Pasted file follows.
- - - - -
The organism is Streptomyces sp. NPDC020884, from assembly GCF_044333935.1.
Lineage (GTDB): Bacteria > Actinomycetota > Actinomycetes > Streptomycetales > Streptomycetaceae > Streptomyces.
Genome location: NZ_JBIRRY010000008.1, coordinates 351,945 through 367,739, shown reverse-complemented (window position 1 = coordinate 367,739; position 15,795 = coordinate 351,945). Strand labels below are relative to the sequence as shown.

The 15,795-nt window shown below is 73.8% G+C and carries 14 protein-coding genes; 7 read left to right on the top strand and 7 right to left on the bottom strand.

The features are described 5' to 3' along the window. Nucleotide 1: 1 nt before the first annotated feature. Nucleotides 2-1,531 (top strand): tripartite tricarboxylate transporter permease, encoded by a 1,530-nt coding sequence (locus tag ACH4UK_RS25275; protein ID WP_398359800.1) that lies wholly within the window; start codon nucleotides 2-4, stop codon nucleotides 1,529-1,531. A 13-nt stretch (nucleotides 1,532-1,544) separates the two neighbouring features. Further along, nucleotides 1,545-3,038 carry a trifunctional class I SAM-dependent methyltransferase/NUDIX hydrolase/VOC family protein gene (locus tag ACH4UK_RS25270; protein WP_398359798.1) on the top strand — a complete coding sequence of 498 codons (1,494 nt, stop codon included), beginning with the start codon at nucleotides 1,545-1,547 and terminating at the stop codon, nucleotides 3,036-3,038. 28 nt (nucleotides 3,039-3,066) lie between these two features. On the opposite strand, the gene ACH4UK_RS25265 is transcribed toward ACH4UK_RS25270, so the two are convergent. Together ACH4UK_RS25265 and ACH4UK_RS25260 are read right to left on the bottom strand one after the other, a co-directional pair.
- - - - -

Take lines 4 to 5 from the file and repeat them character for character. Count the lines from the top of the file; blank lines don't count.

The 15,795-nt window shown below is 73.8% G+C and carries 14 protein-coding genes; 7 read left to right on the top strand and 7 right to left on the bottom strand.

The features are described 5' to 3' along the window. Nucleotide 1: 1 nt before the first annotated feature. Nucleotides 2-1,531 (top strand): tripartite tricarboxylate transporter permease, encoded by a 1,530-nt coding sequence (locus tag ACH4UK_RS25275; protein ID WP_398359800.1) that lies wholly within the window; start codon nucleotides 2-4, stop codon nucleotides 1,529-1,531. A 13-nt stretch (nucleotides 1,532-1,544) separates the two neighbouring features. Further along, nucleotides 1,545-3,038 carry a trifunctional class I SAM-dependent methyltransferase/NUDIX hydrolase/VOC family protein gene (locus tag ACH4UK_RS25270; protein WP_398359798.1) on the top strand — a complete coding sequence of 498 codons (1,494 nt, stop codon included), beginning with the start codon at nucleotides 1,545-1,547 and terminating at the stop codon, nucleotides 3,036-3,038. 28 nt (nucleotides 3,039-3,066) lie between these two features. On the opposite strand, the gene ACH4UK_RS25265 is transcribed toward ACH4UK_RS25270, so the two are convergent. Together ACH4UK_RS25265 and ACH4UK_RS25260 are read right to left on the bottom strand one after the other, a co-directional pair.